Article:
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Human Protein Atlas -- Stockholm researchers open the door to unique science map

After more than a decade of research, the world's largest atlas of human proteins has been launched in Stockholm, which scientists say has the potential for new breakthroughs in the pharmaceutical industry. The Human Protein Atlas – managed by researchers from KTH Royal Institute of Technology in the Swedish capital – presents 13 million high resolution images of the human body's building blocks, proteins.

 

The results immediately gained international attention and served as further confirmation of Stockholm's reputation as a top life science and research breeding ground.

 

The Economist wrote that the result will be of "great value to researchers" trying to understand how tissues differ at the molecular level, and will help to explain how cancerous tissues differ from ones that are healthy.

 

"Knowing which proteins are made in each organ in a healthy individual should make it easier for researchers to zero in on the proteins that malfunction in disease, and so better design new drugs and treatments," the New Scientists wrote.

 

Academic journals like Nature and Science has also highlighted the findings.

 

The discovery is of great importance for the pharmaceutical industry, according to the university. Today, most drugs on the market work by altering proteins. That means the mapping of proteins has the potential to be a valuable knowledge resource for future research in medicine and life sciences, and contribute to the development of new drugs and diagnostic tools.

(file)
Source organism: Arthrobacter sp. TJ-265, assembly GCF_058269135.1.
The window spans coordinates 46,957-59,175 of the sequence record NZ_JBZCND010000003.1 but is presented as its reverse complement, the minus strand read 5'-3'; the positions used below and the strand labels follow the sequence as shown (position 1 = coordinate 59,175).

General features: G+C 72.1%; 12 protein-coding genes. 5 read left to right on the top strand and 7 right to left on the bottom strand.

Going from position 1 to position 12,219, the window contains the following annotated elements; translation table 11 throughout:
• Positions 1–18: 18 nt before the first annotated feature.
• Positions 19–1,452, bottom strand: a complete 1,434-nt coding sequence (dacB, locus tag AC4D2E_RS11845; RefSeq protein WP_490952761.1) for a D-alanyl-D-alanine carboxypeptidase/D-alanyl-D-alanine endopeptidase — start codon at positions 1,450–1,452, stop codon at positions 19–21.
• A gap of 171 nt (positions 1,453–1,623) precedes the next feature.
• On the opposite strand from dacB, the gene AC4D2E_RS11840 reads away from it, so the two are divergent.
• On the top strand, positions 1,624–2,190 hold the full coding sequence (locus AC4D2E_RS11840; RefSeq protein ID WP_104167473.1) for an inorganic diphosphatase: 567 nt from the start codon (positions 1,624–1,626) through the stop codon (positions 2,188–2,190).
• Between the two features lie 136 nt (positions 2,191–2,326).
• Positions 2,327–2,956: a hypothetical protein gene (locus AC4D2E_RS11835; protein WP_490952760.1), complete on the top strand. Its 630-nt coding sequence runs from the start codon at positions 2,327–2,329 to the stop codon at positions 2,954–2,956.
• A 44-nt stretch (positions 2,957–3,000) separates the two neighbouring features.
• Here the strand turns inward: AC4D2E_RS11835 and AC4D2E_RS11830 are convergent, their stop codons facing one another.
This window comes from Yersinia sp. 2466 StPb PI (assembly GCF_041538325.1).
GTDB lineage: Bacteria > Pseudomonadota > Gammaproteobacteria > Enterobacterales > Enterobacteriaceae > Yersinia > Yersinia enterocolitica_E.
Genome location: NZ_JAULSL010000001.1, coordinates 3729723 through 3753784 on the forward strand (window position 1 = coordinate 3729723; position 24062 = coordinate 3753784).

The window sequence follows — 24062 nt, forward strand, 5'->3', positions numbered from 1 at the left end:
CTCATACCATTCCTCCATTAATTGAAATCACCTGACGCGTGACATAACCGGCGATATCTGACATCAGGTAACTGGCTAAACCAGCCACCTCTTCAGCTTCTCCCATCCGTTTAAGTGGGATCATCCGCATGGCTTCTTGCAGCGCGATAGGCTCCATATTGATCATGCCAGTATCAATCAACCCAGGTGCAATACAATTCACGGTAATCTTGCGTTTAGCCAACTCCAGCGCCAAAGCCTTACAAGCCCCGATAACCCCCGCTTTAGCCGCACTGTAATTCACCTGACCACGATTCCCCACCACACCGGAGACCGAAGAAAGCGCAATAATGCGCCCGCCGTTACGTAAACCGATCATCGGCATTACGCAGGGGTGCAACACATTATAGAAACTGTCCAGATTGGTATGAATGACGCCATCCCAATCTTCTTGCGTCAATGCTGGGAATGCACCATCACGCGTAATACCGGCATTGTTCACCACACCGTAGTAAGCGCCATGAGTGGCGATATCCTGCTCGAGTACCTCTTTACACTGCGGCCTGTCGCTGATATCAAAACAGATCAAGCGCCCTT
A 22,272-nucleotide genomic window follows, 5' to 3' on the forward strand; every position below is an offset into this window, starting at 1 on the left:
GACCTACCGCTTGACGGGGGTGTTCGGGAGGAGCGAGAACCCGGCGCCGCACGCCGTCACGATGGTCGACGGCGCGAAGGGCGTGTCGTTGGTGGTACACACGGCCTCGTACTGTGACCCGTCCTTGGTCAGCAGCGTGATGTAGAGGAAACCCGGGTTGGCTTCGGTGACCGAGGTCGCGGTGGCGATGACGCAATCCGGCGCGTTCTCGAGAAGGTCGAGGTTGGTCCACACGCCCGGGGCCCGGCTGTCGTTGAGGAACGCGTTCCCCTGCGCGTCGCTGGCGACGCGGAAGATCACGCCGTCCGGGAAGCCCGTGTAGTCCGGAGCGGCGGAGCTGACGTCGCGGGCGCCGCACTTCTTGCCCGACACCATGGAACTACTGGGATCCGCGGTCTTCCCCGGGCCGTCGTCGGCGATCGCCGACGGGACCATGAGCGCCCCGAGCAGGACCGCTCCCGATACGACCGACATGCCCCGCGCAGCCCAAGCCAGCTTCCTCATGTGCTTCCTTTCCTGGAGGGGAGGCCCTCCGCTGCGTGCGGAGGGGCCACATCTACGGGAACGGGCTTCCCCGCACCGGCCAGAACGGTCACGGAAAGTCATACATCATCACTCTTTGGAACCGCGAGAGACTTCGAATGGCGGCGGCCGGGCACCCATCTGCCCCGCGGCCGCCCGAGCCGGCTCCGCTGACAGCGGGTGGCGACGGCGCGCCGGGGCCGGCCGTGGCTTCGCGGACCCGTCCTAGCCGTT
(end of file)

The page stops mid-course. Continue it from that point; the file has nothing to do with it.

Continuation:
"It really feels like an exciting time to launch this knowledge resource for the scientific community with detailed lists of the proteins found in different parts of the human body," said Mathias Uhlén, professor of microbiology, who led the work.

 

"The database is completely free with unlimited access to information," he added.

 

Uhlén told the BBC News website: "If you're interested in the brain or neurological disorders or even degenerative diseases like Alzheimer's obviously it is interesting to know which proteins are elevated in the brain."

 

The project started 11 years ago, and employs some 100 full-time researchers in Sweden, India, South Korea and China. According to the university, it has taken the equivalent of 1,000 man years to create the virtual microscope.

 

Proteins perform a vast array of functions within living organisms, including acting as a catalyst for metabolic reactions, replicating DNA, responding to stimuli, and transporting molecules from one location to anotherThe atlas consists of four subparts: normal tissue, cancer, subcellular and cell lines with each subpart containing images and data based on antibody-based proteomics and transcriptomics.

 

The project is funded by 900 million kronor from the Knut and Alice Wallenberg Foundation, one of the largest Swedish funders of research.

 

 

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This article was sponsored by Stockholm Business Region.

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Last Updated (Tuesday, 23 December 2014 08:39)

 

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